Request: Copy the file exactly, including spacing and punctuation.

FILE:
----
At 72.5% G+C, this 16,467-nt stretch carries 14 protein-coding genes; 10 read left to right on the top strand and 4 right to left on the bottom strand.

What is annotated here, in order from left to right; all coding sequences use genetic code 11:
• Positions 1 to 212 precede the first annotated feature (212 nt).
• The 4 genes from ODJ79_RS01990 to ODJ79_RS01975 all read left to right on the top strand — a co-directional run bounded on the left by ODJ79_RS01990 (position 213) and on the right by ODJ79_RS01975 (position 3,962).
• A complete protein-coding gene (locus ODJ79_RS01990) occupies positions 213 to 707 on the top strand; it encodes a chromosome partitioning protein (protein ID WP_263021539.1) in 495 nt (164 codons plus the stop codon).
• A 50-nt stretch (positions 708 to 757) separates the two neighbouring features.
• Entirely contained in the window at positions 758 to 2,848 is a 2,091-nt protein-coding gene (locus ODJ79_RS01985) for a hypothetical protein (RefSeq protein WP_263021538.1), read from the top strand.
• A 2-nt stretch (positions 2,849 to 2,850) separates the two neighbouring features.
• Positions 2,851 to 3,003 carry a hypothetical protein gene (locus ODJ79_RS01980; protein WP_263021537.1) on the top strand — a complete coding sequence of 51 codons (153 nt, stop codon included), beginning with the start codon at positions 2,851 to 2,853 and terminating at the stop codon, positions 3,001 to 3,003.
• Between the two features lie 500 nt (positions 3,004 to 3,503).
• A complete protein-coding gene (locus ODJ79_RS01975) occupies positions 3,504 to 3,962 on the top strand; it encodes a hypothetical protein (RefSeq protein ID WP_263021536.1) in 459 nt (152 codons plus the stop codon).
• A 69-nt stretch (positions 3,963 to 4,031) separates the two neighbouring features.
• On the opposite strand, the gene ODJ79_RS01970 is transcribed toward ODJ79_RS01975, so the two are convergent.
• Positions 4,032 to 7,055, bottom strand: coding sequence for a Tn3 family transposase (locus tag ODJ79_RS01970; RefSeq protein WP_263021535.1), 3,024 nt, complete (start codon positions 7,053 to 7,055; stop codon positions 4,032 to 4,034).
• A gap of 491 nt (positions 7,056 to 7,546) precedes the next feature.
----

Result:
At 72.5% G+C, this 16,467-nt stretch carries 14 protein-coding genes; 10 read left to right on the top strand and 4 right to left on the bottom strand.

What is annotated here, in order from left to right; all coding sequences use genetic code 11:
• Positions 1 to 212 precede the first annotated feature (212 nt).
• The 4 genes from ODJ79_RS01990 to ODJ79_RS01975 all read left to right on the top strand — a co-directional run bounded on the left by ODJ79_RS01990 (position 213) and on the right by ODJ79_RS01975 (position 3,962).
• A complete protein-coding gene (locus ODJ79_RS01990) occupies positions 213 to 707 on the top strand; it encodes a chromosome partitioning protein (protein ID WP_263021539.1) in 495 nt (164 codons plus the stop codon).
• A 50-nt stretch (positions 708 to 757) separates the two neighbouring features.
• Entirely contained in the window at positions 758 to 2,848 is a 2,091-nt protein-coding gene (locus ODJ79_RS01985) for a hypothetical protein (RefSeq protein WP_263021538.1), read from the top strand.
• A 2-nt stretch (positions 2,849 to 2,850) separates the two neighbouring features.
• Positions 2,851 to 3,003 carry a hypothetical protein gene (locus ODJ79_RS01980; protein WP_263021537.1) on the top strand — a complete coding sequence of 51 codons (153 nt, stop codon included), beginning with the start codon at positions 2,851 to 2,853 and terminating at the stop codon, positions 3,001 to 3,003.
• Between the two features lie 500 nt (positions 3,004 to 3,503).
• A complete protein-coding gene (locus ODJ79_RS01975) occupies positions 3,504 to 3,962 on the top strand; it encodes a hypothetical protein (RefSeq protein ID WP_263021536.1) in 459 nt (152 codons plus the stop codon).
• A 69-nt stretch (positions 3,963 to 4,031) separates the two neighbouring features.
• On the opposite strand, the gene ODJ79_RS01970 is transcribed toward ODJ79_RS01975, so the two are convergent.
• Positions 4,032 to 7,055, bottom strand: coding sequence for a Tn3 family transposase (locus tag ODJ79_RS01970; RefSeq protein WP_263021535.1), 3,024 nt, complete (start codon positions 7,053 to 7,055; stop codon positions 4,032 to 4,034).
• A gap of 491 nt (positions 7,056 to 7,546) precedes the next feature.